1. What was the inspiration behind your collection of poems, Hymn to the Reckless?
The collection doesn’t really have one central theme, though it touches heavily on the path a life takes from a forest-filled childhood to a country across the ocean, and the reckoning of those shifts. It looks at ways we take risks and why and what happens when we do. It’s me trying to make sense.
2. You were born by the Appalachian mountains of North Carolina, and now reside in Ireland. How would you say this sense of home you find in multiple countries influences your writing?
It’s a hugely strong influence. I write about home constantly, and grapple with those choices—do I stay or go? Where is home and what does it mean and can it come to mean something different? A poet once told me that new poets write about their childhood until they exhaust it and then they move on to other topics. Perhaps I haven’t exhausted it yet. Identity is an inescapable theme in poetry and I find myself becoming more Irish and differently American, and yet never fully Irish and missing America, and poetry is probably my central vehicle for figuring my own muddled head out.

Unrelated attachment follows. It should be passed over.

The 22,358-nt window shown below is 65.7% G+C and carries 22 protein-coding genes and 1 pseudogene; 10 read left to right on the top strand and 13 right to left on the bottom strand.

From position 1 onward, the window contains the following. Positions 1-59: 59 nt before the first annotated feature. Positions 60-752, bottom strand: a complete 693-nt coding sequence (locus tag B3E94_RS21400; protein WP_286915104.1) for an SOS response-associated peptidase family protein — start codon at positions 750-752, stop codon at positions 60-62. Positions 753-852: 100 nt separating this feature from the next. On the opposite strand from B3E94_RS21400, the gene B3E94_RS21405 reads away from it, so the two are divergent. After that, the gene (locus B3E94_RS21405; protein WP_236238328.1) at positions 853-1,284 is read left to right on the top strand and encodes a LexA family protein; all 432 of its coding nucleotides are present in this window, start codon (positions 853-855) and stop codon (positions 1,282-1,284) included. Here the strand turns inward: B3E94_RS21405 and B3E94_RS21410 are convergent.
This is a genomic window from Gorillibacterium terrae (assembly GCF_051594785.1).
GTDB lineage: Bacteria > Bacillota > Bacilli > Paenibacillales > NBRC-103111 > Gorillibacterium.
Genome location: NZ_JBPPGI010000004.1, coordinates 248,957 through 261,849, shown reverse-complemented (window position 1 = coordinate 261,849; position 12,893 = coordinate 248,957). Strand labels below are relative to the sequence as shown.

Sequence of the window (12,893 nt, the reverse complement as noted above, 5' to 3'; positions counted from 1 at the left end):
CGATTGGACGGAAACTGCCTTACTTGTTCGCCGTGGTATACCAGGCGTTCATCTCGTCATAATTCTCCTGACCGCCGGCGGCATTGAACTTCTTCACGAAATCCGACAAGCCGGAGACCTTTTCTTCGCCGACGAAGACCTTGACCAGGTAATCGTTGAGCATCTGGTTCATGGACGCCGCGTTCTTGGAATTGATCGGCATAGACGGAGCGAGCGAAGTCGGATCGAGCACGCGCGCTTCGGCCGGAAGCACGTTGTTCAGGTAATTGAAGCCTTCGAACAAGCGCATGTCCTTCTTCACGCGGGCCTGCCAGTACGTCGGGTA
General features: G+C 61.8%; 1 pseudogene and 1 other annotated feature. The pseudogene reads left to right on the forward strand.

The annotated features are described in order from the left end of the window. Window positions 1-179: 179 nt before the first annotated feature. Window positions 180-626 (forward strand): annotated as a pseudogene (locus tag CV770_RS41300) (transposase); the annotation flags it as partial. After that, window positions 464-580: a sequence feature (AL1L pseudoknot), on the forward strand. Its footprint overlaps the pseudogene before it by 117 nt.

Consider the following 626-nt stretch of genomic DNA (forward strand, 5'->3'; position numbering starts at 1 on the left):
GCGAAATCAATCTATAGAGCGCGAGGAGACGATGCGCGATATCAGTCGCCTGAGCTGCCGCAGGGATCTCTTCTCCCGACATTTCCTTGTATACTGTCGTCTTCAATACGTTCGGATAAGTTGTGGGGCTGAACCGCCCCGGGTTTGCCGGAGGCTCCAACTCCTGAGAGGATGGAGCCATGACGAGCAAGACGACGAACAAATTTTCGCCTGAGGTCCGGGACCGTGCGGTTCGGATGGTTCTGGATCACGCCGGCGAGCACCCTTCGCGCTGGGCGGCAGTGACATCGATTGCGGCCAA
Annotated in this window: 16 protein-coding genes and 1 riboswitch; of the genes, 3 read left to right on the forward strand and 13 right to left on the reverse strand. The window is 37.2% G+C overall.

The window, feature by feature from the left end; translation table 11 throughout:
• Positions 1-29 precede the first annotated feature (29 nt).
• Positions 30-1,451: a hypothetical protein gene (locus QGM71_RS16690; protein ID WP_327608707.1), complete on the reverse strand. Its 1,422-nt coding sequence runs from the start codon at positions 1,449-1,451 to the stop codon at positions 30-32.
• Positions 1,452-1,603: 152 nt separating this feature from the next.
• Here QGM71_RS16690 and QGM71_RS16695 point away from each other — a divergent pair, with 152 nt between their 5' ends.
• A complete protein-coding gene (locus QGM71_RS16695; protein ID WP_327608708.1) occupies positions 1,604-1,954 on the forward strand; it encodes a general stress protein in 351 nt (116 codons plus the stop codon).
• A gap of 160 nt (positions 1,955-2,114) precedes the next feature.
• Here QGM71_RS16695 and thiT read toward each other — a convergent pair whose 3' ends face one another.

3. Is there any one thing you hope readers take away with them after reading your poetry, specifically Hymn to the Reckless?
Take a risk now and then. Find home wherever it springs up. And don’t be scared of going to spoken word shows.
4. What was the most rewarding aspect of creating this collection? The most difficult?
I was really touched by the process of having a publisher and editor. I had never had someone take such interest and care in my work, and be invested in making it as good as it could be. I found it really moving to be taken care of that way. I went to a writers retreat in a stone cabin on a cliff in County Kerry and sat, in a storm, with every poem I had written printed out or scrawled, and it was so cool to see them altogether, and turning into something (hopefully) greater than their parts.
5. Tell me about the poets who have influenced your writing.
I love Mary Oliver for her use of nature and the way she manages to pull off that rare trick of saying exactly what she means (sometimes) and it not coming across as heavy-handed or twee. I try and fail at this – I’m forever getting edited with people saying ‘You don’t have to draw a neon sign blinking HERE IS MY POETIC POINT.’ Others I love are Philip Levine, Danez Smith, Colm Keegan and Kate Tempest. Kate is a rapper, spoken word poet, playwright, and novelist, and her honesty and fierceness just bowl me over, every time.
6. Do you ever do spoken word? If so, what is it like to read your work aloud?